If you are able, take the time before your parents need help and while they are still functioning comfortably to ask about the "big" things. Solicit their preferences for managing financial matters or real property. Find out what treatment efforts, such as resuscitation and life support, they want and expect in the event they become incapacitated.
After you understand the issues and the options that are available, formulate a plan based on those preferences. Then consult an attorney and commit everything to writing in the following three documents:
- Durable Power of Attorney
- Advance Directives
Types of durable powers of attorney
Many people assume that, if they are only temporarily incapacitated, a spouse or an adult child can automatically make financial and/or medical decisions for them, but this is not necessarily true. A power of attorney is the formal way for your parent (principal) to give someone (agent) the authority to make decisions to act on his or her behalf. Your parent will decide how much or how little power that person will be given. Durable powers of attorney can be quite broad, giving the agent the authority over many aspects of one’s affairs, including financial, property and health care decisions, or quite narrow and specific regarding powers granted. It is not uncommon for individuals to have two or more types of powers of attorney.
A durable power of attorney goes into effect immediately when signed, and is "durable" in that it specifically directs that the agent’s power stay in place even after the principal is incapacitated. Some people choose to have a springing power of attorney. This type of power only "springs" into effect when certain conditions are met, such as the principal becoming incapacitated.
In many cases, people have separate powers of attorney, one specifically for financial and other property matters and another specifically for health care matters. In designating the agent for the financial power of attorney, the person need not be an attorney, but must be chosen very carefully. He or she will be responsible for safeguarding your parent’s property and should be expected to hold to strict standards of honesty, loyalty and candor on all matters. That person will have the authority to handle financial transactions, sell property, enter into contracts or pursue legal or insurance claims.
It’s important to understand that executing a power of attorney does not mean your parent will have to stop making his or her own decisions. It simply means another person is empowered to represent him and can make decisions, too. That person must follow your parent’s direction, as long as your parent is capable of giving directions.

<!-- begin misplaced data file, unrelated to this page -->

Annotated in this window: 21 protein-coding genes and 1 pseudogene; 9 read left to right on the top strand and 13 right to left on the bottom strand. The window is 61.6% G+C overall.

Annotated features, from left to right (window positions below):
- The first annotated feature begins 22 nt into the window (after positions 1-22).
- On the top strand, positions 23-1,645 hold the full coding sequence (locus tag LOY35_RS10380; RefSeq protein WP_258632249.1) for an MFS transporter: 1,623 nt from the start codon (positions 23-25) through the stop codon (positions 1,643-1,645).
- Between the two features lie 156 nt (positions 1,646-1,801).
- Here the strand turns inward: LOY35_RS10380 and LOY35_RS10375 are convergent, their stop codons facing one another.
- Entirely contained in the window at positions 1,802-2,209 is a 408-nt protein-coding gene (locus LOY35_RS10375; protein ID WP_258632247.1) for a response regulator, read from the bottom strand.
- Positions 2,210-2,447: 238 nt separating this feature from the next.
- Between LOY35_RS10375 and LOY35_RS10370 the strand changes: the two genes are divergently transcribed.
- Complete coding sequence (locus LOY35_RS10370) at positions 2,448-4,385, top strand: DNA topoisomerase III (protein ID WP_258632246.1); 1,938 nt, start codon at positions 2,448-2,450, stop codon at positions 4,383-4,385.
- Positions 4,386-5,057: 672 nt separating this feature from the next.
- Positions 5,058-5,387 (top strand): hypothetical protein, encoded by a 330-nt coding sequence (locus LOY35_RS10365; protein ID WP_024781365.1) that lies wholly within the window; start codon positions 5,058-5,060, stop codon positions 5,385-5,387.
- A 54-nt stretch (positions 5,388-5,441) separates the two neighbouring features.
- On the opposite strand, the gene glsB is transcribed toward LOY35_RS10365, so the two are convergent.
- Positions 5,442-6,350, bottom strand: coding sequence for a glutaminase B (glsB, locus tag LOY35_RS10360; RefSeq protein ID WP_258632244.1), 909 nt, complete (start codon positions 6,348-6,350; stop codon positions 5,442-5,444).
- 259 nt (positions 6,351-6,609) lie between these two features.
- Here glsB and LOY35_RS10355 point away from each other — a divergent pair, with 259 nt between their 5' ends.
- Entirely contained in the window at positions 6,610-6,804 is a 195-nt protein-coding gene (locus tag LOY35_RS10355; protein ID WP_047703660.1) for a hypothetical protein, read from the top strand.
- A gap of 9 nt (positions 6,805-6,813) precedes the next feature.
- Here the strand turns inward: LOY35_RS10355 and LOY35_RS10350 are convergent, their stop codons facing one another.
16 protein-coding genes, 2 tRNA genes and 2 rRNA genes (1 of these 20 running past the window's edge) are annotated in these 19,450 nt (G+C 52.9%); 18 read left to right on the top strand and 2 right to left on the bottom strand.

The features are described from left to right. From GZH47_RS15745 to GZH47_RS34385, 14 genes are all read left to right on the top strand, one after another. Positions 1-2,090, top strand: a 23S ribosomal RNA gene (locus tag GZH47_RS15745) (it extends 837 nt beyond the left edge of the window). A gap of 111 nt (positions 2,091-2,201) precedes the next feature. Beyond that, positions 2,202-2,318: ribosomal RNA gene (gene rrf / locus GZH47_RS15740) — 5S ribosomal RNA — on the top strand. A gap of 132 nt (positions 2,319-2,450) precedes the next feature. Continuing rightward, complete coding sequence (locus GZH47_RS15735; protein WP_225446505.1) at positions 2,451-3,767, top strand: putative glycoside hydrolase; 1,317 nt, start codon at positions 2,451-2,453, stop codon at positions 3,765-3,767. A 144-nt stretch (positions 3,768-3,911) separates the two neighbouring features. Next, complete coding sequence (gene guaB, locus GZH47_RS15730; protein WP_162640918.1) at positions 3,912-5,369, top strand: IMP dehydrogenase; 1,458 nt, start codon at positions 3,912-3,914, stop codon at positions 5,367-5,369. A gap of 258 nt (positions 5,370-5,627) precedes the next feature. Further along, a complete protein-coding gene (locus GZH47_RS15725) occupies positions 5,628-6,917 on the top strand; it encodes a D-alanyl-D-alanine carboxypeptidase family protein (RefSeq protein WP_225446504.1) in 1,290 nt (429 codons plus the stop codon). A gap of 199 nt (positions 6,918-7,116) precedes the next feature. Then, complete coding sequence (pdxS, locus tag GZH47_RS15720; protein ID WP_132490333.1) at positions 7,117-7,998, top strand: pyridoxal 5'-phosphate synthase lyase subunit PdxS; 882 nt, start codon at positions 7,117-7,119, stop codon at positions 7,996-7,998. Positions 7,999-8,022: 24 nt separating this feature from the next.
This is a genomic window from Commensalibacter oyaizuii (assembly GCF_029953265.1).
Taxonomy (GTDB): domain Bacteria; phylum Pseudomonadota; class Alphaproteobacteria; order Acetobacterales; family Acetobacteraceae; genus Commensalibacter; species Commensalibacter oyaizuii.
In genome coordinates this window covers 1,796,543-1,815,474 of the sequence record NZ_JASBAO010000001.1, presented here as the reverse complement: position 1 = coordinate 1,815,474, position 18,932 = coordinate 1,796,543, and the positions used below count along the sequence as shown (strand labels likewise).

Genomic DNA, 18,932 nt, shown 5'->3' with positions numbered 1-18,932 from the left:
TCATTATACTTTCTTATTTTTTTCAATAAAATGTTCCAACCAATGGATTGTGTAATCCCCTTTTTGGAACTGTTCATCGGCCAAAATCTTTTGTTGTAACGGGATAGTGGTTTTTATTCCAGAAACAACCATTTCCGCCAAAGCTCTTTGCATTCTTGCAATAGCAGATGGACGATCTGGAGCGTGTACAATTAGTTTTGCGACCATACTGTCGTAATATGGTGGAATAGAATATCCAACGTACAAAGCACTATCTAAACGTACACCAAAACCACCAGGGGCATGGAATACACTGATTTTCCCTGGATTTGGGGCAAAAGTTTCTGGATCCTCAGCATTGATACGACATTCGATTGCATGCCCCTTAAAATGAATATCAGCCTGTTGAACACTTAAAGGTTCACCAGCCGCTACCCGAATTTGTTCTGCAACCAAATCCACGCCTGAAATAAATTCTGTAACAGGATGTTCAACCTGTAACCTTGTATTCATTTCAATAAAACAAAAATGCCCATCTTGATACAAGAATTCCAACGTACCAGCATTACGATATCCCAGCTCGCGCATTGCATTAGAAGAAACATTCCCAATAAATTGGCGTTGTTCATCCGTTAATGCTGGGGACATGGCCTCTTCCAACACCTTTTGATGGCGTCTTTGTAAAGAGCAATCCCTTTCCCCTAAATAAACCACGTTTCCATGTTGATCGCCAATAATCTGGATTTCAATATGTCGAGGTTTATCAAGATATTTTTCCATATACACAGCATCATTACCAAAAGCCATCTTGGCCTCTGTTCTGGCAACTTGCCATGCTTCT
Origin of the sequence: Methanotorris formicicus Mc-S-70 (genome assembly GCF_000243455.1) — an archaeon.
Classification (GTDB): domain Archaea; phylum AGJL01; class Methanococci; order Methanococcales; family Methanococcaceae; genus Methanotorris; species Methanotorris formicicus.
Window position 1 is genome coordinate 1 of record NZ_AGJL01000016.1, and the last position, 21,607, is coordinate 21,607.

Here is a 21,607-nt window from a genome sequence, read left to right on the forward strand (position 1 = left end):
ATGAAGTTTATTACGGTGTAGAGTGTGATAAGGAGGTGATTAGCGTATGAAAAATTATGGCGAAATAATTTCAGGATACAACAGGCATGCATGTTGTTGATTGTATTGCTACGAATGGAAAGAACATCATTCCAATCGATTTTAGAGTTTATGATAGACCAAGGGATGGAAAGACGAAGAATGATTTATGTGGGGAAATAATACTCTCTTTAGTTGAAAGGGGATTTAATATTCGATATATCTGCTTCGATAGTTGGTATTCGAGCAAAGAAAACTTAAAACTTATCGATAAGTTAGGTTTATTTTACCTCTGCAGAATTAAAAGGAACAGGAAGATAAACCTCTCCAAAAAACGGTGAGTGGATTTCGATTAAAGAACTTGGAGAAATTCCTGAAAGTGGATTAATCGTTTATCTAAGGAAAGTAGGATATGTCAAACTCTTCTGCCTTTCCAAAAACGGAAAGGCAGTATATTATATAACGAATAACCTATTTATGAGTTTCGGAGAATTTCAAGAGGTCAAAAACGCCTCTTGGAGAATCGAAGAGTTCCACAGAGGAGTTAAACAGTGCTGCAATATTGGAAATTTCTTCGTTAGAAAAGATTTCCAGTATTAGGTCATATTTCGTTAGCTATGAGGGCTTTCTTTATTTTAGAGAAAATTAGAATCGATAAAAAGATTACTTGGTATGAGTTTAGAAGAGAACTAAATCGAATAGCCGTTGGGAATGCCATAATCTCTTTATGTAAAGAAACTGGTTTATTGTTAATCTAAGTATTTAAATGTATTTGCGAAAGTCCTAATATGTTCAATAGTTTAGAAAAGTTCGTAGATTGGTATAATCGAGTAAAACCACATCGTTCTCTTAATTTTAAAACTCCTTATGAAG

In designating the agent for health care power of attorney, keep in mind this person will make decisions regarding medical treatment in the event your parent should become incapacitated. Health care powers of attorney are also known as a type of advance directive.
Types of advance directive
Healthcare-related decisions are expressed through a document that contains specific preferences for care and treatment should an individual no longer be able to speak for himself. This document can take different forms and, although every state now recognizes the advance directive, laws governing their use vary from state to state. A durable power of attorney for health care and a living will are two different types of advance directive.
- Durable power of attorney for health care (or medical power of attorney) is created for the purpose of appointing an individual who will make medical decisions on your parent’s behalf. Your parent must choose someone who meets the legal requirements in their state. That individual (agent or proxy) is empowered to make all medical decisions—everything from flu shots to surgery to life support—and that power is activated any time your parent is unconscious or unable to make his or her own choices. This document also allows the agent full access to your parent’s medical records.
- Living will (sometimes referred to as "instructions," "directive to physicians" or "declaration") is a way for your parent to convey his wishes regarding life-sustaining treatments, such as nutrition and hydration, blood transfusion, cardiopulmonary resuscitation and mechanical ventilation when applied in specific end-of-life circumstances. This document does not appoint an agent or proxy to make decisions for your parent. The living will is sometimes an addendum to, or a part of, the standard medical durable power of attorney form. Be aware that in some states a separate living will is not legally binding.
Regardless of financial status, a will is essential. This document is used by the courts to transfer an individual’s property and assets after death. If your parent dies without a will (intestate), the court will decide how those assets and property are distributed based on state law, which may conflict with your parent’s wishes.
Your parent must name an executor, the person who will carry out the instructions contained within the will. Most people choose a spouse, adult child or an attorney for this task: someone who is organized, can handle the financial matters related to the estate and is trustworthy. An executor’s responsibilities include paying creditors, paying taxes, notifying Social Security and other agencies and companies of the death, canceling credit cards, closing bank accounts and the like. Your parent should talk to this person ahead of time and make certain he or she is willing to assume the responsibility.
The laws governing the preparation and execution of powers of attorney, advance directives and wills vary from state to state. Please consult with a legal professional to make certain that any document you prepare is properly executed and meets the requirements of the state your parent lives in.